Communities all around the world are facing extinction without many of us even being aware of their past existence. How can communities, such as that of the Transylvanian Saxons, be maintained especially if they are not living in their ‘original’ environment? How do they adapt to their new ‘home’. Is this the end of their culture, tradition, and heritage?

The documentary will look through the eyes of the younger generations how culture, heritage and rituals can survive in a different context, and how the culture can be maintained after this emigration process. What does it mean to be Saxon? There is a sense throughout of a world which has been lost, a world which appears both idyllic and also rather spooky. Therefore, questions raised in this documentary examine what the future holds for a rich heritage such as that of the Transylvanian Saxons. How much of a culture is left in a place, and how much of a culture is brought into a place by its inhabitants? ? How does the views of the younger Transylvanian Saxons differ from those of their older generation, parents and grandparents? How will they upkeep their vanishing culture and heritage? What will remain for the next generation, and what is done to secure this future?

After all this can happen to any culture.

As the Transylvanian Saxons are a dying culture, it is vital to document and preserve the memory of the last inhabitants, as the only things that are remaining are the memories encapsulated within its past Saxon residents in one of Europe’s least known, but most fascinating regions, Transylvania.

5 thoughts on “About

  1. Hello,
    looking for Transylvanian Saxons in the English speaking world (in fact in the US) I found your website (it’s nice to find out that there are some Saxons in GB, I had only heard of a writer of Saxon origin so far). Your questions are the same that are being asked by my generation (the 50s, 60s) of Transyslvanian Saxons in Germany: Should we preserve the culture? For whom? Do our children care? Can we preserve it? etc.
    Well, there are some very engaged people in Germany, who try to do their best to preserve their culture, but there are also many who are too occupied with building up a new life (after having left Romania) and/or who don’t care at all about their past, saying that we have come to another country so we should integrate into the Geramn society and not look back at the past.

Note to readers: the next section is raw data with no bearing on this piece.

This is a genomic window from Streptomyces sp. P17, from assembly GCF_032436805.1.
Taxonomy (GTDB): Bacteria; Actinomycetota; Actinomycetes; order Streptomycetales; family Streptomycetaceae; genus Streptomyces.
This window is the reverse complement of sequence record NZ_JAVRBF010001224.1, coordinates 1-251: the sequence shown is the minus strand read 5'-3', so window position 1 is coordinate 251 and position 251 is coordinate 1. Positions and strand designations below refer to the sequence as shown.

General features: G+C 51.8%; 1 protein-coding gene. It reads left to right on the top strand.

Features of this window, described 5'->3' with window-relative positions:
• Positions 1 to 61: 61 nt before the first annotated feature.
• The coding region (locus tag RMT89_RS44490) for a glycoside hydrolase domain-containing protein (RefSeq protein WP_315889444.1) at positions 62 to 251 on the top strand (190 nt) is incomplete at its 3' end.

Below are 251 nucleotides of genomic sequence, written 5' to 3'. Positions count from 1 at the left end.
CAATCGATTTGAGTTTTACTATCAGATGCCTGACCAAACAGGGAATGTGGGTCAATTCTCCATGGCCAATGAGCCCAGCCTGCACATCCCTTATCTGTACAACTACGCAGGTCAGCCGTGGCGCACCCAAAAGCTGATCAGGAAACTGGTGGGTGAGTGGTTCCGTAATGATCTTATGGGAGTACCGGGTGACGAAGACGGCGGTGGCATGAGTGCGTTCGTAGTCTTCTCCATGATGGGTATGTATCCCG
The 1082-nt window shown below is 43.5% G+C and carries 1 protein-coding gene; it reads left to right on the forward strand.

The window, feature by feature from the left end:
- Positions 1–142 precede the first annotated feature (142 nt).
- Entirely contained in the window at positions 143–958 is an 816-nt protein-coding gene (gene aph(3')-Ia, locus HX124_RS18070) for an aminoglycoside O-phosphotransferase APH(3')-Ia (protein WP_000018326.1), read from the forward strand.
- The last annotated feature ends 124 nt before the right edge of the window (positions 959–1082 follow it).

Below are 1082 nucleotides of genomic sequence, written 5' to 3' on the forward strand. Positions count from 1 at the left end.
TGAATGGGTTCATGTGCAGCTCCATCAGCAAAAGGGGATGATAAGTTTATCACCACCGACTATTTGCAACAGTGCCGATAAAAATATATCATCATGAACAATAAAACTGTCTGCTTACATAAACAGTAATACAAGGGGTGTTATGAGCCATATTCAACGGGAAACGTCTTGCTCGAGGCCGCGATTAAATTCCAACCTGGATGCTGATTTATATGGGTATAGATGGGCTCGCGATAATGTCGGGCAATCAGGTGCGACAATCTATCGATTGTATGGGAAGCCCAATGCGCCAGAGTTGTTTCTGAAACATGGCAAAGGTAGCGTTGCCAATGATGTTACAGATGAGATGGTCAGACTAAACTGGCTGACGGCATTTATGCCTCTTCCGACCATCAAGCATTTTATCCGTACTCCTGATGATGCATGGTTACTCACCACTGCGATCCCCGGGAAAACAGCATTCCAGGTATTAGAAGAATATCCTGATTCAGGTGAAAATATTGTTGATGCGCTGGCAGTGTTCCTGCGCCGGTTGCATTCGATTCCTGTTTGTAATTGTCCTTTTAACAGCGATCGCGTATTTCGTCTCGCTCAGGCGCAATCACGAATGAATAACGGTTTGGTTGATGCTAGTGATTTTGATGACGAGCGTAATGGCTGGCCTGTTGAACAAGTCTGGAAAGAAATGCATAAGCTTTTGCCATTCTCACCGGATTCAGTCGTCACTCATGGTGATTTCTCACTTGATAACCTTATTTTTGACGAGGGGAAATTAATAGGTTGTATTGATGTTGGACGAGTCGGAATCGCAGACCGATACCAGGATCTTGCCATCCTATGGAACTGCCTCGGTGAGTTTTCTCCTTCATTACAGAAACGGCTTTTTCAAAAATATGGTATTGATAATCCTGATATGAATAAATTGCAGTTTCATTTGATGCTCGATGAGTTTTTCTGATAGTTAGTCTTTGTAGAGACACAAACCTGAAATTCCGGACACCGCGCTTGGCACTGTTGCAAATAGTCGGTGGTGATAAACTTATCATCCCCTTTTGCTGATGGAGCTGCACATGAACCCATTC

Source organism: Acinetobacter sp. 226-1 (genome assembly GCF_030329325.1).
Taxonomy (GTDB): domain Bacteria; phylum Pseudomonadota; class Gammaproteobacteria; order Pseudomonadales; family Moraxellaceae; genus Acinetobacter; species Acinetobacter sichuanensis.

In my view it might be the second genaration who might be more interested in their forefathers’ culture and try to keep it up, but of course, they might have some problems because or if they haven’t experienced it directly. Even I (57) don’t know much about how life was in the Saxon villages or towns before the Second World War, so I can imagine my children not knowing anything. The town we moved to in Germany dind’t have a big community of Transylvanian Saxons, so they didn’t learn much about our history or culture (I could have told them something, of course, but I didn’t).
    It’s encouraging to see that some young people are interested in the Transylvanian Saxons. I wish you lots of luck and success for all your projects.
    I’ve only got a small falt, but if you need accommodation for some nights in Nuremberg, Germany, you can contact me.
    Best whishes
    Ilse Orendt

  2. I am so happy to have found this website! I was always told by my grandmother that her father, Janos Nicolas Lorenz came from “Austria Hungary”. I never knew any more than that. With a little research I learned he was from Elisabethstadt, which is now Dumbraveni, Romania. I had wondered why the US census had begun calling him a Romanian… With a little more digging I read about the Saxons and Translynania. My great-grandfather married a German woman when he immigrated to the US, and neither of them spoke English. I always wondered how he couldve known German. Finally things began to make sense. He must’ve been a Saxon Transylvania. I’m so sad to learn that there are not many Saxon’s left in Transylvania. I look forward to learning about the culture, and I hope to find information on my great-grandfather’s family. I haven’t been able to find anything so far. I am hopeful to connect with relatives through my Ancestry DNA test though. Thank you so much for your work! Do you know if there is a group comparing DNA results from decendents of Saxons from Transylvania?
    Thank you,
    Laura Beth

  3. My great grandparents whom emigrated to Ohio circa 1900.

    John Johann Seiverth was born in Kirchberg, Romania now known as Chipar, Romania

    Marie Koch – was born in Wurmloch, Romania now known Valea Viilor, Romania. Barbara and I did not get here as we were both sick when we were there. It looks like its about 20 miles from Chipar.

  4. Thank you for your efforts on behalf of the Transylvanian Saxons. My great-grandmother was from Hermannstadt (now Sibiu) and emigrated to the United States as a young woman. She lived a long life, and I remember her well. I feel a lot of affection for the Transylvanian Saxons, and I identify with them strongly.

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